I’m struck, again, that Shakespeare, as much as anything, was a commercial playwright.  He understood that his audience decided whether he was rich or poor in the instant,  that if he left them waiting to be intrigued for too long, they’d leave the theatre and ask for their money back.  I’ve talked before about the importance of starting well, and Shakespeare uses the prologue to tremendous effect in most of his plays.

But the epilogue in The Tempest is an amazing example of a ‘presenter’ sending the audience away with ‘the point’ ringing in their ears…   Here it is and ask yourself at what point does the message stop being about Prospero and the play, and start being about Shakespeare?

 PROSPERO

Now my charms are all o’erthrown,
And what strength I have’s mine own,
Which is most faint. Now, ’tis true,
I must be here confined by you,
Or sent to Naples. Let me not,
Since I have my dukedom got
And pardoned the deceiver, dwell
In this bare island by your spell,
But release me from my bands
With the help of your good hands.
Gentle breath of yours my sails
Must fill, or else my project fails,
Which was to please. Now I want
Spirits to enforce, art to enchant,
And my ending is despair,
Unless I be relieved by prayer,
Which pierces so that it assaults
Mercy itself and frees all faults.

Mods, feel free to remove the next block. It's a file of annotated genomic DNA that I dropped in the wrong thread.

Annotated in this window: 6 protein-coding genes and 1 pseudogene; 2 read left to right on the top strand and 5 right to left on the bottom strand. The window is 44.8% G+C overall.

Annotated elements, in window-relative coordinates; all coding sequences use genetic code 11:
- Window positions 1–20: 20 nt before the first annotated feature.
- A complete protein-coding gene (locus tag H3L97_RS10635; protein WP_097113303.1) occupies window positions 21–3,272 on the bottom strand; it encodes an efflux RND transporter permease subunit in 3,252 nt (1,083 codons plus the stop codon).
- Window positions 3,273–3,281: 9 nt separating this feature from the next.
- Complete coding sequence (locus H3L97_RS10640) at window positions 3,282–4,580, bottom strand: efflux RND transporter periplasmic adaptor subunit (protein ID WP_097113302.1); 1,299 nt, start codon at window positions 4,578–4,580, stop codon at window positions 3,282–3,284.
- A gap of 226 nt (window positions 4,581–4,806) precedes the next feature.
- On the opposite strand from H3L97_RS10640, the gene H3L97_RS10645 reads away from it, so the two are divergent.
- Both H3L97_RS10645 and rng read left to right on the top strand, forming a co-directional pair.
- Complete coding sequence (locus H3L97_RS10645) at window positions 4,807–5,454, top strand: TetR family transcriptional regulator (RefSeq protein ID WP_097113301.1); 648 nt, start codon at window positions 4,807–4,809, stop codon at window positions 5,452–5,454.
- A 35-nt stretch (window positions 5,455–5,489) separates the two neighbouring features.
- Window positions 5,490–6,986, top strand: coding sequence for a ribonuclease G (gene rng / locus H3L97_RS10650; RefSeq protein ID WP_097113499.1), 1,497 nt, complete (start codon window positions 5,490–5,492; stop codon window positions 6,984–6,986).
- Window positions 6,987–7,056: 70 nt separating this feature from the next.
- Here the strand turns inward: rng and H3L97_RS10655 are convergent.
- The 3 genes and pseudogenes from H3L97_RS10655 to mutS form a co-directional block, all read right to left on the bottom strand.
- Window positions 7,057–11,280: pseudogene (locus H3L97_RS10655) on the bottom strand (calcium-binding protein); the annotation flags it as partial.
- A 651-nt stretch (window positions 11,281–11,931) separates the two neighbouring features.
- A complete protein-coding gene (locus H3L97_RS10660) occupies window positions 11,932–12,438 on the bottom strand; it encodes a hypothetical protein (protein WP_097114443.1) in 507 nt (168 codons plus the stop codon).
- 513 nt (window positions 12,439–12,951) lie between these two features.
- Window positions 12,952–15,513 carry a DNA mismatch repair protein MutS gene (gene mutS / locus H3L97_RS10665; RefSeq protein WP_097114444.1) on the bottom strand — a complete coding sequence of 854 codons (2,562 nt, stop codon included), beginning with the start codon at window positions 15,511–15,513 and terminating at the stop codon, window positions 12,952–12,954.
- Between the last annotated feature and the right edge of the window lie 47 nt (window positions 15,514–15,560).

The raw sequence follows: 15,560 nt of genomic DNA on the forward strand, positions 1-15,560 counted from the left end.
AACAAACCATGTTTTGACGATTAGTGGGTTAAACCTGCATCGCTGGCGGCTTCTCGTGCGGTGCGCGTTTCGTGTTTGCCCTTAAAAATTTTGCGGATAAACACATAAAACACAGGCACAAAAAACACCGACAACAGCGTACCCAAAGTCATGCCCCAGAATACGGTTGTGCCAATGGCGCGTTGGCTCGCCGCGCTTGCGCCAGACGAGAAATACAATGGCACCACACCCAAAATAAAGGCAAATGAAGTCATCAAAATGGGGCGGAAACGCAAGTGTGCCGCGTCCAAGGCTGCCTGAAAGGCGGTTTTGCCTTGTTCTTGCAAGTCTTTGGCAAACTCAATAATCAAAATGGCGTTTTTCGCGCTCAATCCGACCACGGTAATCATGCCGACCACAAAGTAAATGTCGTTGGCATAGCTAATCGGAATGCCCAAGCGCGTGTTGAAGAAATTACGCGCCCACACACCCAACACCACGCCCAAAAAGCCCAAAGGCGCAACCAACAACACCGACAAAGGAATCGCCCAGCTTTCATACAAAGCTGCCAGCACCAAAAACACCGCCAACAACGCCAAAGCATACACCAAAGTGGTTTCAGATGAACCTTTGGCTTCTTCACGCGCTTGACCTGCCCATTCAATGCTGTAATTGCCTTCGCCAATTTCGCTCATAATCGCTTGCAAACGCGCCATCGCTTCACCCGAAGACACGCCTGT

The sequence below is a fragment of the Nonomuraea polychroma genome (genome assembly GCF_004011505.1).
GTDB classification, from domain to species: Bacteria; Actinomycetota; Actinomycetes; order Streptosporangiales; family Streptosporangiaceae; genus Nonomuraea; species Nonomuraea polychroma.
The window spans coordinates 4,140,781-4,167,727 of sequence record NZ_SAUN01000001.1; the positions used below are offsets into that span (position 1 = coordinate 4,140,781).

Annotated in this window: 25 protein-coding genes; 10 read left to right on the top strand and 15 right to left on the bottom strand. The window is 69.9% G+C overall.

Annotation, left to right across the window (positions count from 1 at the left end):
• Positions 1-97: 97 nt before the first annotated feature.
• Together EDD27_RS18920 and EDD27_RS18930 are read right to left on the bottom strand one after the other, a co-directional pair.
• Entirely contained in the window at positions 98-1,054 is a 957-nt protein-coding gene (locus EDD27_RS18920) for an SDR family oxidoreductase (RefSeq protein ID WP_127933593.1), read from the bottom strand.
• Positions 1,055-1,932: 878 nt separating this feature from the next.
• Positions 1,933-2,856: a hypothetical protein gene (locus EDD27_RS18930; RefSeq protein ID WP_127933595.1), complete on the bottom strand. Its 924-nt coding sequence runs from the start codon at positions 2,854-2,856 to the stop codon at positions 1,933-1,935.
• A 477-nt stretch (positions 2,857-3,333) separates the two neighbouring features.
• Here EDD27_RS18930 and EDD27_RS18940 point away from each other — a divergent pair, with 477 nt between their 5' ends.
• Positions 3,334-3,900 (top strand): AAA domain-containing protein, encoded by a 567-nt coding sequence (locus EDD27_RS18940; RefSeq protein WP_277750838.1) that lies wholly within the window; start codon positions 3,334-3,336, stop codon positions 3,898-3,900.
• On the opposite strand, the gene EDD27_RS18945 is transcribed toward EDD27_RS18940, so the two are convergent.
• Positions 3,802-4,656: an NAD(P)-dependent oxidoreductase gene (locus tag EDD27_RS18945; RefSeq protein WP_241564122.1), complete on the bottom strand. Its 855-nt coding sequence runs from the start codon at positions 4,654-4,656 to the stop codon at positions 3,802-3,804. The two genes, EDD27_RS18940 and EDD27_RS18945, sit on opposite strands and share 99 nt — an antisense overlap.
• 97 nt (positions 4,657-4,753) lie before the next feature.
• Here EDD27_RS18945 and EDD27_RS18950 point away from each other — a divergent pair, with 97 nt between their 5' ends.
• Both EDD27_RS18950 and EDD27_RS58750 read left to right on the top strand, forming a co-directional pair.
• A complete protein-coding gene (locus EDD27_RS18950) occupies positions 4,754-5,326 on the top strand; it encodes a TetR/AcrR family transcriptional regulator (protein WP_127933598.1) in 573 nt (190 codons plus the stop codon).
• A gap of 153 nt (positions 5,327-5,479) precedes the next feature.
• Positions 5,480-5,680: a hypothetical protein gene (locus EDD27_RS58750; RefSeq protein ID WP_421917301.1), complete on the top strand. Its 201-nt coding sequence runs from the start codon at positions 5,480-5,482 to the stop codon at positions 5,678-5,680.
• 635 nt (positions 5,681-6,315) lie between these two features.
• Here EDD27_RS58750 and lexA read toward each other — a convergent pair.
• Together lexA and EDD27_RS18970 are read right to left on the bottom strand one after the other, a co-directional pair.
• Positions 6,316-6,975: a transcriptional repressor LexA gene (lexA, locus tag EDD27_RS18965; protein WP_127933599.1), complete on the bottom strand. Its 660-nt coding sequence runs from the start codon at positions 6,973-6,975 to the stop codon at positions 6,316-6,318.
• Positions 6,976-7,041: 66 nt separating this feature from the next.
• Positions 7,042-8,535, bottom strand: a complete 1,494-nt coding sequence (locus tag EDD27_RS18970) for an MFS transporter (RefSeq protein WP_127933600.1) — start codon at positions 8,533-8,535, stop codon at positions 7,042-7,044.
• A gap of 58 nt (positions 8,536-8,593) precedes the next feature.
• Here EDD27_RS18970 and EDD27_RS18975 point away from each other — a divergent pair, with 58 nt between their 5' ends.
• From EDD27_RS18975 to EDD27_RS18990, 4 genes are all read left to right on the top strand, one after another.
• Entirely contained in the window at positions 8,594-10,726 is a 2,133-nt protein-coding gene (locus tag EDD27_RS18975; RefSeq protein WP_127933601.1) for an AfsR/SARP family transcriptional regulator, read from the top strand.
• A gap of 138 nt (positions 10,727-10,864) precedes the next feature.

As you from crimes would pardoned be,
Let your indulgence set me free.
It’s a brilliant example of handing the power to the audience, and suggesting that they honour the playwright, the cast and the work. It’s an embedded command to love what they’ve seen.  To think in a certain way, and be kind with their power.  Brilliant.
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What does Prezi do for a poor speech?

Even if it’s a cute pig, it’s still a pig.  Isn’t it?

So let’s cut the crap about Prezi saving the world from PowerPoint, and realise that drafting a decent speech with no pictures and delivering it competently,  will be much better received than a poor speech, with great visuals.  Whoever the visuals are from.

Prezi is great in skilled hands working to a tight brief, it also has that ‘wow’ factor if used well.  But look at the Prezi sample page and see how badly most of these ‘super samples’  would work in support of the spoken word.